The government scientists don’t talk about that possibility, but they do say that a 9-degree increase in global and US temperatures by then end of this century is a possibility if nothing is done soon to slow or reverse the continued pumping of more carbon into the atmosphere. And that is now increasingly likely given the Trump administration’s troglodyte and anti-science insistence on rolling back all Obama and Bush-era efforts to reduce carbon-based fuel use in cars, trucks and power plants.

But the report doesn’t limit itself to talking about temperatures rising.

It talks too about sea-level rise, increasing ocean acidification, and weather changes such as more powerful storms, worsening droughts and flooding, and of course threats to food supplies as droughts and intense weather events expand and increase in severity and frequency.

In the case of sea-level rise, the report says seas worldwide have risen an average of 7 inches since 1900. That might not seem like a lot to an landlubber, but for someone with a home near the shore it can mean the difference to having your house survive a major storm or wash away. Furthermore, they note that sea levels are rising at the fastest rate they have risen in 2000 years, and that the pace is accelerating. Using 2014 IPCC data, the projections are for sea level to rise by another 1-4 feet by 2100, but that doesn’t include new evidence of melting in Antarctica, which if it continues could mean a sea-level rise of 8 feet globally by the end of this century! Moreover that would not be the end of it. The rise would continue as increased global warming in turn leads to an increased rate of ice melting at both poles (which between them have enough water to raise the world’s oceans by over 200 feet.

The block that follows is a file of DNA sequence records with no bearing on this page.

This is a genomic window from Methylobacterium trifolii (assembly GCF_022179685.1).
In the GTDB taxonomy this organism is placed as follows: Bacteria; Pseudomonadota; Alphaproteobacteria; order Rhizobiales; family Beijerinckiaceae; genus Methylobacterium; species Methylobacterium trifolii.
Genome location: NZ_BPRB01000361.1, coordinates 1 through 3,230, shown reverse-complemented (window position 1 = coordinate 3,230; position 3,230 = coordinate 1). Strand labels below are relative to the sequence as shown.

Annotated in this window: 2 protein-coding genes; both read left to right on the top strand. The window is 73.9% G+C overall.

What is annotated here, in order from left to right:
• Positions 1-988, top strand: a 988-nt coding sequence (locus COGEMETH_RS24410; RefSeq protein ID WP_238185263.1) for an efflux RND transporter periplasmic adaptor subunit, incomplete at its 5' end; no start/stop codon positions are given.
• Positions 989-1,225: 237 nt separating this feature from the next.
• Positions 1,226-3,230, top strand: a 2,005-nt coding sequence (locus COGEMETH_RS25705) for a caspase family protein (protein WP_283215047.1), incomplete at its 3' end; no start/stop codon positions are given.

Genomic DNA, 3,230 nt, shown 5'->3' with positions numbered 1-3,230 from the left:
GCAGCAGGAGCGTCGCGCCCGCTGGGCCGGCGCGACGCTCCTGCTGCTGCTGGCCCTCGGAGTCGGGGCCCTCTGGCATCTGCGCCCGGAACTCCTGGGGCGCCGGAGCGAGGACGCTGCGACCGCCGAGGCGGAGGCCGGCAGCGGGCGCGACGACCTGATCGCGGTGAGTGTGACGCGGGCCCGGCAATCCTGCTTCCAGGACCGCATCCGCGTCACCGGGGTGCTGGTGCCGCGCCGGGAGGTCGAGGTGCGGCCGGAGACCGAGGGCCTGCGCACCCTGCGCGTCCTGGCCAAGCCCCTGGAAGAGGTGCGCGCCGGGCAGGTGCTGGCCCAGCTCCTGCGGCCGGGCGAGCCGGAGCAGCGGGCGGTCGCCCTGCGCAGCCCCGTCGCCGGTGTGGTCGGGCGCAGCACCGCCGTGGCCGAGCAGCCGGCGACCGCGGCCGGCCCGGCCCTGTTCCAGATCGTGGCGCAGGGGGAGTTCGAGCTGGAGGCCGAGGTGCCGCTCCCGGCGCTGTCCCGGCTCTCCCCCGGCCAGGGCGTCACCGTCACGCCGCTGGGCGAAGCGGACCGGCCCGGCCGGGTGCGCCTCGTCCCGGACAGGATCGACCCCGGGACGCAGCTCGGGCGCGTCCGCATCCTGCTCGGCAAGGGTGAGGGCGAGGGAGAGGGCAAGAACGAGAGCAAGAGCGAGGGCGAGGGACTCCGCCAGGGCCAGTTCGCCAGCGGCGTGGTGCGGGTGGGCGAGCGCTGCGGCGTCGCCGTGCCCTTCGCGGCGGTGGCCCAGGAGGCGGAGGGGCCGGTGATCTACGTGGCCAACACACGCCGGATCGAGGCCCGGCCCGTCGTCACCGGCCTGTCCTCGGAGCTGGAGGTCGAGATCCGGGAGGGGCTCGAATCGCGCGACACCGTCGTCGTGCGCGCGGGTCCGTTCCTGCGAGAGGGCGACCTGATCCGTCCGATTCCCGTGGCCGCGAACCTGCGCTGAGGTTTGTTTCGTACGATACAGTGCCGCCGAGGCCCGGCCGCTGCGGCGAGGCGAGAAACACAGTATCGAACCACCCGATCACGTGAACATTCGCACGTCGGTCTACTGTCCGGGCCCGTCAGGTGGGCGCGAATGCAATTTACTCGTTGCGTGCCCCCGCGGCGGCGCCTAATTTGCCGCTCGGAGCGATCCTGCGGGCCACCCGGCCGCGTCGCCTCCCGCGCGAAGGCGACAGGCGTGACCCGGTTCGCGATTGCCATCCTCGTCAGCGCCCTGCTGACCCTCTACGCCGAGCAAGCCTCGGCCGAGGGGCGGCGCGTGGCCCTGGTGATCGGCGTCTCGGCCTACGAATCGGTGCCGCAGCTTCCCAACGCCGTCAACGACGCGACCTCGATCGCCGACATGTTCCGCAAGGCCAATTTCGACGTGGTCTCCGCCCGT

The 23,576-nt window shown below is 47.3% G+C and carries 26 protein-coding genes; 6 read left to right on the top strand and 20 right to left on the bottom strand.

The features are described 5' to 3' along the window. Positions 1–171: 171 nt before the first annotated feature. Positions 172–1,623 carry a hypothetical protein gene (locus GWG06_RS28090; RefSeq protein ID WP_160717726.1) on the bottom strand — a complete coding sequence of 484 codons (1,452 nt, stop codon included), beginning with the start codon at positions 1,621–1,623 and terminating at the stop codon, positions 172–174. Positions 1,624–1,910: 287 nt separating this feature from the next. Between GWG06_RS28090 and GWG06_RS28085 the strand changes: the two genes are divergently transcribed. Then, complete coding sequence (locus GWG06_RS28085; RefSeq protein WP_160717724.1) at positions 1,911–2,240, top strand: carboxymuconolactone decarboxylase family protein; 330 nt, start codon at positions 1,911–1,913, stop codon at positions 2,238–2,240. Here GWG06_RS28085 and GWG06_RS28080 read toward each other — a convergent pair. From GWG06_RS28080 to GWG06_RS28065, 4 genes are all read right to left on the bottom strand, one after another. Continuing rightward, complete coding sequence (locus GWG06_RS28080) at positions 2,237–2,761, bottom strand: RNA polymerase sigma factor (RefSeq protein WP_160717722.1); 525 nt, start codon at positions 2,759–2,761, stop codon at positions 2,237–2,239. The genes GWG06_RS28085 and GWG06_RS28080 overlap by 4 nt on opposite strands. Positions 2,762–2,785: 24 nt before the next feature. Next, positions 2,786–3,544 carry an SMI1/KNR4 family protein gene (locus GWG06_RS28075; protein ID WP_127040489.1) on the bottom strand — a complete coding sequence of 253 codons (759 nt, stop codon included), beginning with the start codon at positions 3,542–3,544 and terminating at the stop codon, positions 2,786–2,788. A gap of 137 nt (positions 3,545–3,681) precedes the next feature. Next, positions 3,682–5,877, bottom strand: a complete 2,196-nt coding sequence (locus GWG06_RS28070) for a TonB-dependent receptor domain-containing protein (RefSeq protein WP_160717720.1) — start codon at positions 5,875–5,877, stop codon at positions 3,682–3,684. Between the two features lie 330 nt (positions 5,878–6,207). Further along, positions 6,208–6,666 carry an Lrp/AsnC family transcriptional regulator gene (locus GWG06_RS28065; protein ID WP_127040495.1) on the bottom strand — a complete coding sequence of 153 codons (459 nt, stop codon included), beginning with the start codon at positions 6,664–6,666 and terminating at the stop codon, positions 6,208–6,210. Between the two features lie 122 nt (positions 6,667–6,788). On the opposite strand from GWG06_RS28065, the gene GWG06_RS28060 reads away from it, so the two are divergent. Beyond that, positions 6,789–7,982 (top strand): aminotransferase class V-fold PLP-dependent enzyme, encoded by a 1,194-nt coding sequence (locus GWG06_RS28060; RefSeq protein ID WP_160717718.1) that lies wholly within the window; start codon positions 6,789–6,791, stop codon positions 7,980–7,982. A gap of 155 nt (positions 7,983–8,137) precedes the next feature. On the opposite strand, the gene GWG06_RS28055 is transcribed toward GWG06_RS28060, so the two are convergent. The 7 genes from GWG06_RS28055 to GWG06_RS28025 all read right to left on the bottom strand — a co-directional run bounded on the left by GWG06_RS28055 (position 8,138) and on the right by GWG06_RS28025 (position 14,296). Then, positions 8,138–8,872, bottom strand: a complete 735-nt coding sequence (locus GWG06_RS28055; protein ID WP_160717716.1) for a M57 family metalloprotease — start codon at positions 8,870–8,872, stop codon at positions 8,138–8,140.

Perhaps more serious for the US over the near term, is the potential slowing down and reduction in volume of the Atlantic Meridional Overturning Circulation (AMOC), of which the Gulf Stream is a major part, the part which keeps the winters moderate along the Eastern Seaboard and in the UK and western Europe. “Under the high emissions scenario,” the scientists write dryly, “it is likely that the AMOC will weaken over the 21st century by 12% to 54%.” (A few years ago, a branch of the Gulf Stream that cuts across the mid-Atlantic to Europe simply stopped for a few weeks, to the consternation and terror of oceanographers, who couldn’t explain it, but breathed a sigh of relief when it started back up again.)

Turning to ocean acidification — which is increasing as the oceans have absorbed a quarter of the increased human-caused atmospheric carbon over the past century — the report notes that while this process has helped keep climate change in check for the past century, at the same time it has increased the acidity of the ocean at a rate not seen since the end of the dinosaur age 66 million years ago. That acidification is expected to continue to increase by 100-150% over the rest of the century, with devastating consequences for marine life and ultimately life on land too, from sea birds to humans. The base of the marine food chain is plankton most of which construct calcium-based exoskeletons which are now being eaten away by the increasing acidity of the water. If the plankton die, so do the fish that feed on them, and on up the chain to mammals and of course us humans. Dissolved oxygen in the oceans is also in decline, down by about 3.5% over the past decades, because of warming waters and decreased circulation, they note.

The government scientists, for the first time in such a document, also warn about the risks posed by the melting permafrost and the almost inevitable release of vast quantities of currently frozen and locked up carbon and methane gas. As they put it: